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Invisible cinema

Winnipeg artists attempt filmmaking without film, with subtle, surprising results

Hey there, time traveller!
This article was published 5/2/2015 (929 days ago), so information in it may no longer be current.

At the Corner opened at Platform last Friday, but standing in the Artspace Building lobby, you might wonder if you missed the show. The gallery is mostly dark, and the walls are mostly bare. Lined-up stacking chairs face something hidden behind one corner; an oddly angled ceiling fan points toward another, also out of sight. Soft lights flicker at the edges of the room.

There's more to see inside but not much more, or not at first.

Maltese by Aston Coles

Maltese by Aston Coles

Irene Bindi: Collage panel detail

Irene Bindi: Collage panel detail

Viewing area in front of collages by Irene Bindi

Viewing area in front of collages by Irene Bindi

With backgrounds spanning visual art, experimental cinema and noise music, Irene Bindi and Aston Coles produce "films" without film. Their collage works and motorized light projections set the stage for experiences that flutter between vision, illusion, memory and hallucination. They ask a lot of their audience -- that we be patient, relax our eyes, suspend disbelief, engage in improbable-seeming thought experiments -- but the rewards, while fleeting, can be transformative.

Held up by a tangle of guy wires, the fan casts a whirling shadow on the wall. One of two light-based works by Coles, Maltese has a recommended "duration" of five minutes, our clue that there's more to the work than meets the eye. (The title refers to a mechanism that staggers the movement of film through a projector, advancing it one frame at a time.) From straight ahead, the shadow rotates as expected, but watching through peripheral vision the brain struggles to complete the picture. The spinning cross might slow or stop, shift in scale or suddenly change direction, and this is the "film" Coles hopes we'll see.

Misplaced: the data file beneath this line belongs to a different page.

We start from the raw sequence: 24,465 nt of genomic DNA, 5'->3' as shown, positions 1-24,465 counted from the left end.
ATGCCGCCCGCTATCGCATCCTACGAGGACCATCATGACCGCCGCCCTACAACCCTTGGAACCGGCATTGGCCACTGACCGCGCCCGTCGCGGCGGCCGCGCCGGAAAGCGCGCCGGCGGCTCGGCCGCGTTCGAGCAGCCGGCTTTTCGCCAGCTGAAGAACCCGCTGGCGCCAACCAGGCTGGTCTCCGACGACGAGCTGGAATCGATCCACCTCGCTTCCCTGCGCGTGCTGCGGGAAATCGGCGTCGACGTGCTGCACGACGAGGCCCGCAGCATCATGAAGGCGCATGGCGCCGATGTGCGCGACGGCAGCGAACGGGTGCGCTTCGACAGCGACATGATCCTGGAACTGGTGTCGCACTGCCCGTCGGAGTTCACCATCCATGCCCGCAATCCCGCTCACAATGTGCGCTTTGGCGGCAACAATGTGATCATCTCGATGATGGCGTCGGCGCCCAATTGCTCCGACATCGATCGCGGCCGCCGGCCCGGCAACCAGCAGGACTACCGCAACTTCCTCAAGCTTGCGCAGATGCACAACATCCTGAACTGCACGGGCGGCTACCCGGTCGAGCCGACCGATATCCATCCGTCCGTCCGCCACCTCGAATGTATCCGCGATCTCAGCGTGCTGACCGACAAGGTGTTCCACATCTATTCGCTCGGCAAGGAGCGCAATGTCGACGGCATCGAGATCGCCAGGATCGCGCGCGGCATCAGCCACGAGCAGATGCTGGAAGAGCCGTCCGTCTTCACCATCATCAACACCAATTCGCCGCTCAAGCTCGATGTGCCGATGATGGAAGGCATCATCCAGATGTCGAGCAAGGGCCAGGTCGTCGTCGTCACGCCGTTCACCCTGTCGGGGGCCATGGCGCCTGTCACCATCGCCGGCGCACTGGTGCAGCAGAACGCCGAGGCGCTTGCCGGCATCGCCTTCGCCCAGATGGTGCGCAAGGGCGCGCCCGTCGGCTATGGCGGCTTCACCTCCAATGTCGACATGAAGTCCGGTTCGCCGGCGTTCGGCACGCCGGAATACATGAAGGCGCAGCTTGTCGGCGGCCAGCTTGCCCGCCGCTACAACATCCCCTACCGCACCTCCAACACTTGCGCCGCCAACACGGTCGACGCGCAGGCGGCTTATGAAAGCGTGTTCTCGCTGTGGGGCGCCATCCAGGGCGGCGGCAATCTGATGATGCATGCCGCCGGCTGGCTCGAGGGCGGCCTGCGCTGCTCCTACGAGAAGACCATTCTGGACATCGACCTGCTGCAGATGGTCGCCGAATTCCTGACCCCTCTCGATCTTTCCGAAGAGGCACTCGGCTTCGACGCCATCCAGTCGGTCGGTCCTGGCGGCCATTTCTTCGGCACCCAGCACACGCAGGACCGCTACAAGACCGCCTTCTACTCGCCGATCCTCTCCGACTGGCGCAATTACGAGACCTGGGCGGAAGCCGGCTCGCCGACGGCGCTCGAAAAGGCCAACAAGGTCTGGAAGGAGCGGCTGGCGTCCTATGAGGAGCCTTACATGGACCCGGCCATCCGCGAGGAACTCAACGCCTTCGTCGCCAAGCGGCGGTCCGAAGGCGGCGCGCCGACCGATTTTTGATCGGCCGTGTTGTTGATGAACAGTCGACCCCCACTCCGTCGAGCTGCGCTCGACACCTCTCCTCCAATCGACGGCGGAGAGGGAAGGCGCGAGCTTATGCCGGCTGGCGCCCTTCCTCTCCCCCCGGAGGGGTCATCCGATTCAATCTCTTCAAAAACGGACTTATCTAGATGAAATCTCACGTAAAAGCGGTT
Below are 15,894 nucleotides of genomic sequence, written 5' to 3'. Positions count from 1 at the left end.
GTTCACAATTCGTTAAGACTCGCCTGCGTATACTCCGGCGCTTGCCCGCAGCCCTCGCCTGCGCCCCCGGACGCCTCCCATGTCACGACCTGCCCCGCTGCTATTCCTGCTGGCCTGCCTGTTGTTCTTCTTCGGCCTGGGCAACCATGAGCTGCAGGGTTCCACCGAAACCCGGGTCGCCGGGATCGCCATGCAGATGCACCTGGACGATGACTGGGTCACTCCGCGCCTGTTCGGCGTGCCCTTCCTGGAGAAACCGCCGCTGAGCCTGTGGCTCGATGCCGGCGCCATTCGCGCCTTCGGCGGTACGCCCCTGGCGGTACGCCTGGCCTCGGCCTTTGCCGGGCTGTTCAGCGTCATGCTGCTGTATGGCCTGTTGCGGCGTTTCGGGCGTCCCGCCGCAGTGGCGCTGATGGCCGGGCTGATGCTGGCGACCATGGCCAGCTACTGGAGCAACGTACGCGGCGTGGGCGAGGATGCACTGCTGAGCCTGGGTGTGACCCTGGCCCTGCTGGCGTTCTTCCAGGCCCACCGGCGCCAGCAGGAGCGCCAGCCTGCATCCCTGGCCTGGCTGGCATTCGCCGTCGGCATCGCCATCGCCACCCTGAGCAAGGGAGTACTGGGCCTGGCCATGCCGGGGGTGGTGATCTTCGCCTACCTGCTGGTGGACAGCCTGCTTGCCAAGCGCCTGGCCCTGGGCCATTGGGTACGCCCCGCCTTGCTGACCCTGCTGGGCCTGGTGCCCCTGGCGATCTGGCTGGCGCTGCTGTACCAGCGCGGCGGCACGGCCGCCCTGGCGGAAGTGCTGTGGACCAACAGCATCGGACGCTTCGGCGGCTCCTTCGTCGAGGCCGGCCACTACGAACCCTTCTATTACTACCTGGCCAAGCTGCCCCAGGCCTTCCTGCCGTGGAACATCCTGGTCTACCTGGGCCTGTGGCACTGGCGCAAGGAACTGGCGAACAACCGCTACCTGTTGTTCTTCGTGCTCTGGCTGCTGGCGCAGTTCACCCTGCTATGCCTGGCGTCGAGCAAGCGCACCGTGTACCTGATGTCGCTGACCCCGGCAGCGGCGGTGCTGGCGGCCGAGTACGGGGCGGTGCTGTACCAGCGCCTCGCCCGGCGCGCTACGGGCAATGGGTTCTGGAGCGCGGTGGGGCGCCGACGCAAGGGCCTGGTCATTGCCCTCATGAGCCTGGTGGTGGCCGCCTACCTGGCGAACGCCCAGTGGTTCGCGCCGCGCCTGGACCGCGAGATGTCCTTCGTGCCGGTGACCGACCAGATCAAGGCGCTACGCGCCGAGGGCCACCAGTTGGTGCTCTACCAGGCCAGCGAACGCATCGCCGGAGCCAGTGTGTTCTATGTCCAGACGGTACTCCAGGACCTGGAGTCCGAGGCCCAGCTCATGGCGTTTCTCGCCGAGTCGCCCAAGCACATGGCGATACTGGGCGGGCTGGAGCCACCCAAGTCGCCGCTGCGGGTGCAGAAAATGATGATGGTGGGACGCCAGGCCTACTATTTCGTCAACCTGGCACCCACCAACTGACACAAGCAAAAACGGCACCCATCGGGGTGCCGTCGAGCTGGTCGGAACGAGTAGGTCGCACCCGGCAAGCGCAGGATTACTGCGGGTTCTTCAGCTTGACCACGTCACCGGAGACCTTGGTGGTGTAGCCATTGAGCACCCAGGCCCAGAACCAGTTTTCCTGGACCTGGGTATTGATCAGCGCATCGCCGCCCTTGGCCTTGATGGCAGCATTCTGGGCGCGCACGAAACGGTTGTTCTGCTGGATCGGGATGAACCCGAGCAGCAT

The experience is disorienting but familiar, like idly watching the propeller through an airplane window or staring too long at the bedroom ceiling. Along related lines, Shark Purse Area revisits a hazy childhood memory of finding shark eggs on the beach. Behind a black curtain, a lamp rigged to a motorized fishing rod sends a wobbly, bobbing spray of light lapping against the gallery wall. The jury-rigged mechanics of both pieces are pleasantly at odds with their simple, ephemeral results.

By comparison, Bindi's luminous, finely worked collage panels seem more concrete, and they're unself-consciously easy on the eyes. This comes as a relief, but it's also misleading. Carefully cut paper scraps fit tightly into one another, creating an effect like tooled leather or stone inlay, but the dappled patterns of saturated colour and rounded black borders faithfully mimic the appearance of 16mm film. The waiting row of seats suggests that, like Maltese, these are works meant to unfold over time.

With sustained attention, gently abstracted still images of hushed domestic scenes -- a stack of books, a pile of laundry, snow-covered front steps, the space under a kitchen sink -- seem to make and unmake themselves before our eyes. Some of the images resolve quickly at a distance but fall apart up close; others tantalizingly skirt the edge of legibility.

One could write off At the Corner's modest revelations as dorm-room-variety "insight" (Have you ever looked at a ceiling fan? I mean really looked at it?), but it wouldn't be productive. Bindi and Coles might reject that narrative format of conventional filmmaking, but they're compelling storytellers in their own weird way.

Approach the work with an open mind and you'll leave it like any challenging piece of film: you might not know what you just watched, but as you rub your eyes and head outside, things will look a little brighter and a little stranger for having seen it.

 

Steven Leyden Cochrane is a Winnipeg-based artist, writer and educator.

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